Gen Flynn says he did not intentionally deceive Mr Pence, the FBI and others because he "forgot" the substance of this quite recent and highly sensitive phone call. But he could have simply said he did not remember, or that he would have to check the records, or even invoked his Fifth Amendment right to remain silent. Instead, he flatly denied they discussed what was, in fact, their main topic. Why he did that remains an open, and at least to Democrats, highly suggestive question.

The entire right-wing political ecosystem is up in arms over the revelations. Many conservatives, including Mr Trump's son Donald Jr, have even suggested the FBI agents in question should somehow be the ones facing prison.

Yet, there is no actual evidence that the FBI tried to induce or trick Gen Flynn into lying to them, or any reason to believe they could have done so even if they tried. Calling this "entrapment" may play well with a partisan Republican audience, but it is never going to fly in a court of law in which the issue will remain Gen Flynn's unlawful deceptions, not these (fundamentally normative rather than unusual) police tactics. One cannot, after all, “frame” a guilty defendant.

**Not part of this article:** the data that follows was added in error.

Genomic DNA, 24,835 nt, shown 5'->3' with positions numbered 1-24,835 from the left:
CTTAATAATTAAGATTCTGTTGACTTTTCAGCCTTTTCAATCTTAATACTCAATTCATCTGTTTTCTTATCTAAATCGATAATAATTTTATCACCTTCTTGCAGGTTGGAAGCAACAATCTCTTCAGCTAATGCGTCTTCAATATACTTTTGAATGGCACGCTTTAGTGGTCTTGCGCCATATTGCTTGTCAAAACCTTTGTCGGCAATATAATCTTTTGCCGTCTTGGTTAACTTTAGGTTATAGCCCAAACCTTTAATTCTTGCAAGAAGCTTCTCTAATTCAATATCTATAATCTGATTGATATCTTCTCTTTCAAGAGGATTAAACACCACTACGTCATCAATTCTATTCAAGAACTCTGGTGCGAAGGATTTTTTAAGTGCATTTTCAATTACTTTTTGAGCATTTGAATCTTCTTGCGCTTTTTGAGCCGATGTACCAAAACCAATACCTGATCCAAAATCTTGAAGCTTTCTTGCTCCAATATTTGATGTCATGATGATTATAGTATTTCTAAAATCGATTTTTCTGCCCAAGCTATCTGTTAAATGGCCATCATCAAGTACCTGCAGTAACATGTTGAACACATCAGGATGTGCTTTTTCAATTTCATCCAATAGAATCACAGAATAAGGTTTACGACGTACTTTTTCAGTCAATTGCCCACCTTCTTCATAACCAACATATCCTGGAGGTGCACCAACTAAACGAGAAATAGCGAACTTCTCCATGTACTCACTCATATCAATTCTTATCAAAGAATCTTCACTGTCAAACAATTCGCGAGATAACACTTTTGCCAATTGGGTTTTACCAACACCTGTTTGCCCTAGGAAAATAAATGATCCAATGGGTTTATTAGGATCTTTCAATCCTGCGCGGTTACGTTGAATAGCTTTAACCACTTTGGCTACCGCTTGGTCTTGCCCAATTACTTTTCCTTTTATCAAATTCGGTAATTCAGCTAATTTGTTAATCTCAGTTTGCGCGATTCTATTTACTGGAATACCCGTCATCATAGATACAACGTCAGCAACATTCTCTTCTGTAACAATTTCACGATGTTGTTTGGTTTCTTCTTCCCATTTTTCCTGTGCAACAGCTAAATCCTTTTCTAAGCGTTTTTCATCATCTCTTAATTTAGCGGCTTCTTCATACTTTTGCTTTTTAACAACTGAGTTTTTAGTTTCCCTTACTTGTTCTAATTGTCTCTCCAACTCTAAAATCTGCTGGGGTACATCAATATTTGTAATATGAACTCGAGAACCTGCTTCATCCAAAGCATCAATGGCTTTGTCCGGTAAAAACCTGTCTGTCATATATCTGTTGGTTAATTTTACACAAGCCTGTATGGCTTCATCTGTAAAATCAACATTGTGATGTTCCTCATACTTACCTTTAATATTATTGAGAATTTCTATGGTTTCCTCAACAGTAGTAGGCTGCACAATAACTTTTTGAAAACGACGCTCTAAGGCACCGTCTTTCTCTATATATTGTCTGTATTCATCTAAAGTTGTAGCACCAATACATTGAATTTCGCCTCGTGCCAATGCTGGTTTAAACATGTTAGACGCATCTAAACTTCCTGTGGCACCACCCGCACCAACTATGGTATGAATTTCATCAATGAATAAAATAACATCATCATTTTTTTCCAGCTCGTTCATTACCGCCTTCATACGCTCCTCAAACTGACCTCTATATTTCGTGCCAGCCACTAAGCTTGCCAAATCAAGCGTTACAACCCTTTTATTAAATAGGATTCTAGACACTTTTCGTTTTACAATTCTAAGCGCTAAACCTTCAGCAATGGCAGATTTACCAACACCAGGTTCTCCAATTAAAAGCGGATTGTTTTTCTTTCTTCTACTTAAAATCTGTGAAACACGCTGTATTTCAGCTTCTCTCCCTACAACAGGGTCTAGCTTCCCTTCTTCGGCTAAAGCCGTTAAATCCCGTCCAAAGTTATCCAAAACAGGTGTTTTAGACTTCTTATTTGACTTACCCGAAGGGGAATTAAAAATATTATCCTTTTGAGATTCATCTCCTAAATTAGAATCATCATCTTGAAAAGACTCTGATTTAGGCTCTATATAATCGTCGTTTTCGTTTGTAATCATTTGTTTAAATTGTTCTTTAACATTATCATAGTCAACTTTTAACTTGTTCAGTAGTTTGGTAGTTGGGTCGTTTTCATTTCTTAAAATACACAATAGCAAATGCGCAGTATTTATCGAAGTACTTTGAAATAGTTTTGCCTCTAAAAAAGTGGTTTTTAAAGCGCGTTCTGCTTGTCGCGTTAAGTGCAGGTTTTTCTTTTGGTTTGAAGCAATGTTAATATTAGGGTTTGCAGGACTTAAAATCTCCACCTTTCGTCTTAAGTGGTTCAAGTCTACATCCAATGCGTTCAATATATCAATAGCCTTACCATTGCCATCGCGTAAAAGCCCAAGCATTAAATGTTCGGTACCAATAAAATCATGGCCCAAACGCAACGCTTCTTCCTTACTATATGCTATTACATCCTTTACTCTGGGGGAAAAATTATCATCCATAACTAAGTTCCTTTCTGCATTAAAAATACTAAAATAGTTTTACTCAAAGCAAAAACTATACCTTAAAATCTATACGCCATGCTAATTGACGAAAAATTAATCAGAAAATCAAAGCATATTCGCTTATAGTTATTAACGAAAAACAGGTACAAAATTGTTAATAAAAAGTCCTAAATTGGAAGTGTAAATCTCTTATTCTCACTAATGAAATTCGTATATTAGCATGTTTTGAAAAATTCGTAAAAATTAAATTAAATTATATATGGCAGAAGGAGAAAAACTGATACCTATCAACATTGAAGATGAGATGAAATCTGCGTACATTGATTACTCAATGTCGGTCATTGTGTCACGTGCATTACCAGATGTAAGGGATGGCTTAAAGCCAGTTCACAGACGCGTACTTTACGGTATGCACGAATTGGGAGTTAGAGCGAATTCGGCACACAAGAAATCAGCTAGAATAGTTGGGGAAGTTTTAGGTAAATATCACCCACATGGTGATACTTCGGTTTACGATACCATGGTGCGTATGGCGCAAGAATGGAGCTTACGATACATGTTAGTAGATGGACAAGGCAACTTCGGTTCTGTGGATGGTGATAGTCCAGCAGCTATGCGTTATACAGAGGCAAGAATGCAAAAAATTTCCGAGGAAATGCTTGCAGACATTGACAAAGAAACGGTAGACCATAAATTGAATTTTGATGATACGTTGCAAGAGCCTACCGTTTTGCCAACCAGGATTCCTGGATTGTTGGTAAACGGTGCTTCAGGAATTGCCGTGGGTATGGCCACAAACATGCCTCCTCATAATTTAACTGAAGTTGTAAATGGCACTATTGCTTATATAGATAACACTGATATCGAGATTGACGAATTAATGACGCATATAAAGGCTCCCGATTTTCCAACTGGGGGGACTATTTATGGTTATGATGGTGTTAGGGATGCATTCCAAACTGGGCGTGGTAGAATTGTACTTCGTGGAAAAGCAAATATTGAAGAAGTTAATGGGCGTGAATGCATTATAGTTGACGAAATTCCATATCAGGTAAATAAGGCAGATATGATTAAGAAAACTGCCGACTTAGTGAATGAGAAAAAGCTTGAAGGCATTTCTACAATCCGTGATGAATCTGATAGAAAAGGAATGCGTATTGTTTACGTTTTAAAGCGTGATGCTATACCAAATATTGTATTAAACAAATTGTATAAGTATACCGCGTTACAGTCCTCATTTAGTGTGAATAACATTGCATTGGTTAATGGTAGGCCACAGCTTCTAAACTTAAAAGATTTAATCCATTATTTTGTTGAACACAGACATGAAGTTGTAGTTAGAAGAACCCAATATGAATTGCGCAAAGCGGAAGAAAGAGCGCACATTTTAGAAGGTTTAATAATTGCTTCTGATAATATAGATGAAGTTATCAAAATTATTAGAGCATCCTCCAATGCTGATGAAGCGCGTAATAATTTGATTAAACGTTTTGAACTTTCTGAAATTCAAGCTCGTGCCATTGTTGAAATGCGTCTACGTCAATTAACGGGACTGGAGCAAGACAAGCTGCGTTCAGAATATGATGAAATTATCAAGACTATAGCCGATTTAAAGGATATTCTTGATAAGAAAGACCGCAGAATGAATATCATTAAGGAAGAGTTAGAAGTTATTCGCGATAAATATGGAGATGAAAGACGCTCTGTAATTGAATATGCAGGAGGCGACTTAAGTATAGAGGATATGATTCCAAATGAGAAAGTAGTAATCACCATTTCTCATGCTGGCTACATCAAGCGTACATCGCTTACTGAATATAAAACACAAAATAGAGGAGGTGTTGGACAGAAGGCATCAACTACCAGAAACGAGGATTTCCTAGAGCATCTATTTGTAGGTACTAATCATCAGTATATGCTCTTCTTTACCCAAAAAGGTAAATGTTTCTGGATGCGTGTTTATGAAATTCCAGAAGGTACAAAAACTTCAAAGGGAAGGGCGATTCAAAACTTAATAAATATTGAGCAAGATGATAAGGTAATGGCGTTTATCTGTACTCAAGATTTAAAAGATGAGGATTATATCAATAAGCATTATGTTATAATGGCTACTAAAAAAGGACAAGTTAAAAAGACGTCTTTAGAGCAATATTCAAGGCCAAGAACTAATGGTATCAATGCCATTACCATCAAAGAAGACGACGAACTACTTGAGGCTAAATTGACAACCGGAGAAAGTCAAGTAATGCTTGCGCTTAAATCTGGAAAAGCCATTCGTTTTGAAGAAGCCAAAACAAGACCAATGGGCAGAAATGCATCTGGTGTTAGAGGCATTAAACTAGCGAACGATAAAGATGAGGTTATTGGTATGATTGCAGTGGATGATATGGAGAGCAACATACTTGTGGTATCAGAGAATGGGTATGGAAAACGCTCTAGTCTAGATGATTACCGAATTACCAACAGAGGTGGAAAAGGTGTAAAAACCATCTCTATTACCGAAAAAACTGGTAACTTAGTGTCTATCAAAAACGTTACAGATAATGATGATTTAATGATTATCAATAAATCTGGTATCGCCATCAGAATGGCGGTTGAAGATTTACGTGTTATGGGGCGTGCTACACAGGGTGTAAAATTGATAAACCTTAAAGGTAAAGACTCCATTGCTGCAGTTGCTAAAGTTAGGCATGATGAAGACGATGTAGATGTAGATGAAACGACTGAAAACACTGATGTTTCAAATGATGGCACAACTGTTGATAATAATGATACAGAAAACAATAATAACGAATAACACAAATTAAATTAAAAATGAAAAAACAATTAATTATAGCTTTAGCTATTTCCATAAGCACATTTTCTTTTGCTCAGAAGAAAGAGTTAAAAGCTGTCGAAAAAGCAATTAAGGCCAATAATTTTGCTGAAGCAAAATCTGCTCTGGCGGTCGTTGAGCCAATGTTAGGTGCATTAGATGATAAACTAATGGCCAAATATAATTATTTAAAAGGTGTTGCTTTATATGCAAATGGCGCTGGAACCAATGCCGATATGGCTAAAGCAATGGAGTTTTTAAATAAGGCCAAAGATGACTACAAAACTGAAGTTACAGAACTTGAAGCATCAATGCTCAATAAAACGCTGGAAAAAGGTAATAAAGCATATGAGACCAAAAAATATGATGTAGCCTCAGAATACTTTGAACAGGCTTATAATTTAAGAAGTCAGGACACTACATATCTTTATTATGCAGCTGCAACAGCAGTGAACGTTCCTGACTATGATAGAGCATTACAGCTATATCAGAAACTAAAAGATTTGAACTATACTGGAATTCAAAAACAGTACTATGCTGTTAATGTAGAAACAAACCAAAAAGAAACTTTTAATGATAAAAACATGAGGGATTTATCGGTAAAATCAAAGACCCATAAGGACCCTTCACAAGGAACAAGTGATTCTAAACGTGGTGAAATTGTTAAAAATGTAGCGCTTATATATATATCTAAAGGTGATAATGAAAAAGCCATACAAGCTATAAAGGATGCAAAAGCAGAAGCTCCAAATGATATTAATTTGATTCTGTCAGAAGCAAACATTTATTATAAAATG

But what can happen is a presidential pardon from Mr Trump. In numerous tweets, he has been preparing the public for this, and the Republican response appears aimed at justifying it before the fact.

At a deeper level, this controversy – like increasingly heated arguments about social restrictions regarding the coronavirus – illustrates how Mr Trump tries to be both the head of government and the leader of the opposition simultaneously.

He issued national guidelines for social distancing, yet he has sided with angry and armed protesters who have denounced them. His own Justice Department is prosecuting Gen Flynn, while he indignantly complains about an appalling miscarriage of justice.

Time and again, Mr Trump reveals that he is fundamentally uncomfortable with responsibility and prefers condemning his own government, and even his own stated positions. It is a difficult two-step manoeuvre and underscores that he relishes campaigning far more than he does governing.

Mr Trump is seeking re-election as a political outsider while Democrats try to return him to the literal, and not just rhetorical, sidelines. At least until November, Mr Trump will continue to incongruously oscillate between the unprecedented "total authority" he often claims as President while simultaneously denouncing not just his opponents but his agencies, his officials and even some of his own policies.

Hussein Ibish is a senior resident scholar at the Arab Gulf States ­Institute in Washington